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Rain-hit retail sales dip as shoppers ‘keep a tight hold’ on cash

Rain-hit retail sales dip as shoppers ‘keep a tight hold’ on cash
Matt Browning
Written By:
Matt Browning
Posted:
24/05/2024
Updated:
24/05/2024

Retail sales dropped by 2.3% during a rainy April, continuing the decline from the previous month, statistics reveal.

Another sodden month weather-wise dampened the volumes of sales across clothing and sports equipment retailers, according to the Office for National Statistics (ONS).

With less footfall on the high street due to the rain, furniture and toy stores took a hit in sales too.

However, across a three-month period, sales volumes increased by 0.7% on the previous period, but this is due to a much quieter-than-expected end to 2023 for retailers.

Compared to the year before, sales volumes slumped by 0.8% for the three months to April 2024.

Further, non-food sales, which accounts for department, clothing, household and other non-food stores, saw the number of sales fall by 4.1% in the month. This is the joint-largest fall since January 2021.

Sophie Lund-Yates, lead equity analyst at Hargreaves Lansdown, which won Best Lifetime Investment ISA at the YourMoney.com Awards 2024, believes “the gloomy weather didn’t spark enthusiasm for house and garden touch-ups, or exercise”.

Meanwhile, poor weather also impacted fuel sales, as people decided to stay at home instead of venturing away. Sales for petrol and diesel declined by the largest monthly amount since October 2021.

The ONS noted that retailers attributed this to “the cost of living [crisis] and the impact of rising fuel prices”. By the end of April, the average price of unleaded petrol rose by 3p to 150p per litre (ppl), while the cost of diesel surged to 157.8ppl.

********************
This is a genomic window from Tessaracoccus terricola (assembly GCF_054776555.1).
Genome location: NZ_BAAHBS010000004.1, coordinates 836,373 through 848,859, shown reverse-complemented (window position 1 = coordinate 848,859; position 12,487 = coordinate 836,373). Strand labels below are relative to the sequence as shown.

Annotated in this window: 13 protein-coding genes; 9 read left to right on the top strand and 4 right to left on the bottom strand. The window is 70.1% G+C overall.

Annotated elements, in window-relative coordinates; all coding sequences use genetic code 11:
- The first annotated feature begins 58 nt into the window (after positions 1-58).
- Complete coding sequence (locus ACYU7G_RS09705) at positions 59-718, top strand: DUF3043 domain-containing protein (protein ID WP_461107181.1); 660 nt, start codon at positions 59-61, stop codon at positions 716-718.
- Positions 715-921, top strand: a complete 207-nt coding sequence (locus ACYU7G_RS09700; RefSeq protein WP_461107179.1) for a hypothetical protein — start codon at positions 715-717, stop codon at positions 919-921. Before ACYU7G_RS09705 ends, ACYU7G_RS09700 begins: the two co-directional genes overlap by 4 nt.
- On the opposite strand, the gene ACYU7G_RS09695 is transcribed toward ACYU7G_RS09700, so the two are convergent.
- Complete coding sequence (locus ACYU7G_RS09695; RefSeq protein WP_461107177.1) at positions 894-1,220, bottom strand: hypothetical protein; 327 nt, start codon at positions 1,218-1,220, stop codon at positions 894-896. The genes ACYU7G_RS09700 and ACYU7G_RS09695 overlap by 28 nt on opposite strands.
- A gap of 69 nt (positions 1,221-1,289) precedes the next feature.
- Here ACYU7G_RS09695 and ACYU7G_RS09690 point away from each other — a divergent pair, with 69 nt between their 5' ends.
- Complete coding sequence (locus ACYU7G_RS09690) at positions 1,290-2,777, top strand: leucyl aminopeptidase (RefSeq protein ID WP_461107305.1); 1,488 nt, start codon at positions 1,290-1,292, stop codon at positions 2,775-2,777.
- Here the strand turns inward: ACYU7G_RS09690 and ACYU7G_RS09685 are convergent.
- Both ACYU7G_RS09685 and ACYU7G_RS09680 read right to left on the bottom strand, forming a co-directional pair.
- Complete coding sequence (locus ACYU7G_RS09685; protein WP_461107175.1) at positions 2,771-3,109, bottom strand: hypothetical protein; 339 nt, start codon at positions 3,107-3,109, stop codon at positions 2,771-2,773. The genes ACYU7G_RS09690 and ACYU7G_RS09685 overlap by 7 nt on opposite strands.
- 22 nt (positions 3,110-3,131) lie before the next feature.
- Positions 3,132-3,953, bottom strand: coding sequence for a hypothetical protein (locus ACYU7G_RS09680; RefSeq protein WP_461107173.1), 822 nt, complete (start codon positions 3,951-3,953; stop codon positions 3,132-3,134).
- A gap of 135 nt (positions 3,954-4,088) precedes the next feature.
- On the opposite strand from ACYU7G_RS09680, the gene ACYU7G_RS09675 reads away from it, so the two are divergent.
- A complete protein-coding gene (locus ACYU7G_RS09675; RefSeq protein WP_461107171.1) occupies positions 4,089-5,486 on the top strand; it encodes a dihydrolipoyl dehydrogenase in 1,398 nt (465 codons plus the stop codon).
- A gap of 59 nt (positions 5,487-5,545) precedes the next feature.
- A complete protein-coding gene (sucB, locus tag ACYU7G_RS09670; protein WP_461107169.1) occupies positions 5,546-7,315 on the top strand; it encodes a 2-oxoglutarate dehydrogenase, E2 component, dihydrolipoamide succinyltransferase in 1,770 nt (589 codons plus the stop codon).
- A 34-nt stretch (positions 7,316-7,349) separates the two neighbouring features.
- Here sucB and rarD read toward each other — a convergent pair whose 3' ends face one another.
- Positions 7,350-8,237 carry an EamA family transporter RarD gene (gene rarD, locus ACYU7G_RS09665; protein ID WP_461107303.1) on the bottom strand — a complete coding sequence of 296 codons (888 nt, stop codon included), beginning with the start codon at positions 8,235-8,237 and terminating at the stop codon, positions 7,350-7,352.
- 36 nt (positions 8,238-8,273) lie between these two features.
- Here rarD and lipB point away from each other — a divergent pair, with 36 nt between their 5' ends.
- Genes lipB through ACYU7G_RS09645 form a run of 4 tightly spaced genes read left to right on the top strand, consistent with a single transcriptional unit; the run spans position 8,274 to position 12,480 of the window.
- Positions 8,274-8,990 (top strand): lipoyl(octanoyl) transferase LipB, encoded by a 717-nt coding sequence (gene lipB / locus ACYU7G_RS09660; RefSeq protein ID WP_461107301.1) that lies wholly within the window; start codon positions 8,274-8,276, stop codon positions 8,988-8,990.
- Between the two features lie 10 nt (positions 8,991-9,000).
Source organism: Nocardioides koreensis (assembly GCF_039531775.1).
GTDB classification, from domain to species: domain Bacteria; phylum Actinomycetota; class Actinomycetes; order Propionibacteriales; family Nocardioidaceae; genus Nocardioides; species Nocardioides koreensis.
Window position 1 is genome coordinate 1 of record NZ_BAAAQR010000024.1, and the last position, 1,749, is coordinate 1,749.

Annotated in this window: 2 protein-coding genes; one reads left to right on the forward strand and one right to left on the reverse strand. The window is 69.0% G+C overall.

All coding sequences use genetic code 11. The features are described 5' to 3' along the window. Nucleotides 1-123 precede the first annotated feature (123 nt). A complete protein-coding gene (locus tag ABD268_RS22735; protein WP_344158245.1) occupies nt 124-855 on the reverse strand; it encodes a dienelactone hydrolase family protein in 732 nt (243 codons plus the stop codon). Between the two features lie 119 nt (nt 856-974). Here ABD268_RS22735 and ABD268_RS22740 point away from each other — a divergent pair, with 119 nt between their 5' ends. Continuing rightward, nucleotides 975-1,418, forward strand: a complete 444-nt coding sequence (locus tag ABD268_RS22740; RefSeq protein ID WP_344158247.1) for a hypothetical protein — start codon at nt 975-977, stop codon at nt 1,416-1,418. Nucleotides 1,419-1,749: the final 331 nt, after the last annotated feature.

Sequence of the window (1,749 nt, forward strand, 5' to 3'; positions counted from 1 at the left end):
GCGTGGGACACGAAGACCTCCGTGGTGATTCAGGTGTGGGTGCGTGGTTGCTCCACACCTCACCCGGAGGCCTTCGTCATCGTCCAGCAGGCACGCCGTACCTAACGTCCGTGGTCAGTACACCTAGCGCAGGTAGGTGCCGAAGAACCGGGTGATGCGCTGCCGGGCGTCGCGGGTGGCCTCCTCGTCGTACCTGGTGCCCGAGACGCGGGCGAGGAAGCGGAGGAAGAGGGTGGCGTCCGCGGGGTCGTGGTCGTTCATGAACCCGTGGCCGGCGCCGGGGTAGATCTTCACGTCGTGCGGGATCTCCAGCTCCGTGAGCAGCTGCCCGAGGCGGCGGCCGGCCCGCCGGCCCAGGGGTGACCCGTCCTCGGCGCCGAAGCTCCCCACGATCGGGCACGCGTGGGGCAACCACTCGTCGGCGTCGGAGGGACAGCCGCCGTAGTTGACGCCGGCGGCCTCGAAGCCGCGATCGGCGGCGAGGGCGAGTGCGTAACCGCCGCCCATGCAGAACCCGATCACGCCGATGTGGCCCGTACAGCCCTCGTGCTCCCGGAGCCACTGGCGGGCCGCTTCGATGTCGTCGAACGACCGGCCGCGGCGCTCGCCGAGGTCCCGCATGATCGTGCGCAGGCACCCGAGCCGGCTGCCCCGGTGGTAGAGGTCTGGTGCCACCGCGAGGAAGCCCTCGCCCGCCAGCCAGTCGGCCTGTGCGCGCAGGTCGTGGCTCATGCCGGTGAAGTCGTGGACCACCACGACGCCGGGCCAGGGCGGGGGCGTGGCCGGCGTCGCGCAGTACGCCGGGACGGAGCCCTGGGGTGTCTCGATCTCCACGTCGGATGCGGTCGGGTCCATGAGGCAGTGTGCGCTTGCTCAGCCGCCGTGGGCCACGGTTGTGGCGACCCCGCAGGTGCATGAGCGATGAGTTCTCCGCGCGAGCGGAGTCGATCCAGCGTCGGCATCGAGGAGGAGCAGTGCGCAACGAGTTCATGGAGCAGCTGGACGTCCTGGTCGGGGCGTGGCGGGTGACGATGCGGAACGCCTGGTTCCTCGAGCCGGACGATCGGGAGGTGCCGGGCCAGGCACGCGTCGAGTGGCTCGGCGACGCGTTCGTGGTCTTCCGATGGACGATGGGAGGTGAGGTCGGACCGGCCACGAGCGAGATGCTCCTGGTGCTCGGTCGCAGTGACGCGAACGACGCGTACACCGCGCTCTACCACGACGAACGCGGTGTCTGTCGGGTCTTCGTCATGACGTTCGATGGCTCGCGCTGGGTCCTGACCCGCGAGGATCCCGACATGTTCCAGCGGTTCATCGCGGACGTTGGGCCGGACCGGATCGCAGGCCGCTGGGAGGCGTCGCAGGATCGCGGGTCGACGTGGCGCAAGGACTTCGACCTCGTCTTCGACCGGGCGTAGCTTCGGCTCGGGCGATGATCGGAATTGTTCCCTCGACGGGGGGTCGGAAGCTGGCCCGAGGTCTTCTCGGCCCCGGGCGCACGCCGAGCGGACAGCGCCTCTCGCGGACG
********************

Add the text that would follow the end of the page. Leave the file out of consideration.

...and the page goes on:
Early Easter didn’t help disappointing retail sales

Danni Hewson, head of financial analysis at AJ Bell, said: “People stuck close to home. There was little need to fill up the car if you weren’t taking any unnecessary journeys, and sales at the pump suffered their biggest monthly fall since October 2021.

“It didn’t help that Easter came early and all those tasty chocolate eggs and family feasts were totted up in the previous month’s numbers, but even then, March’s flatlining sales were revised down.”

Hewson added: “Consumers are still looking for ways to keep a tight hold on their stretched finances. If they don’t need to spend, they probably won’t, even if they’ve found a few more pennies in their pay packets thanks to the increase in the National Living Wage and a cut in National Insurance contributions [NICs].”

The future might yet be brighter for retail sales in the UK, with huge sporting events including the UEFA European Championships and Olympics getting people out and about again.

“With a summer of sport headed our way, the retail sector will be hoping for long, dry days filled with BBQs, weddings and people moving house – all reasons to splurge that get the tills ringing”, Hewson said.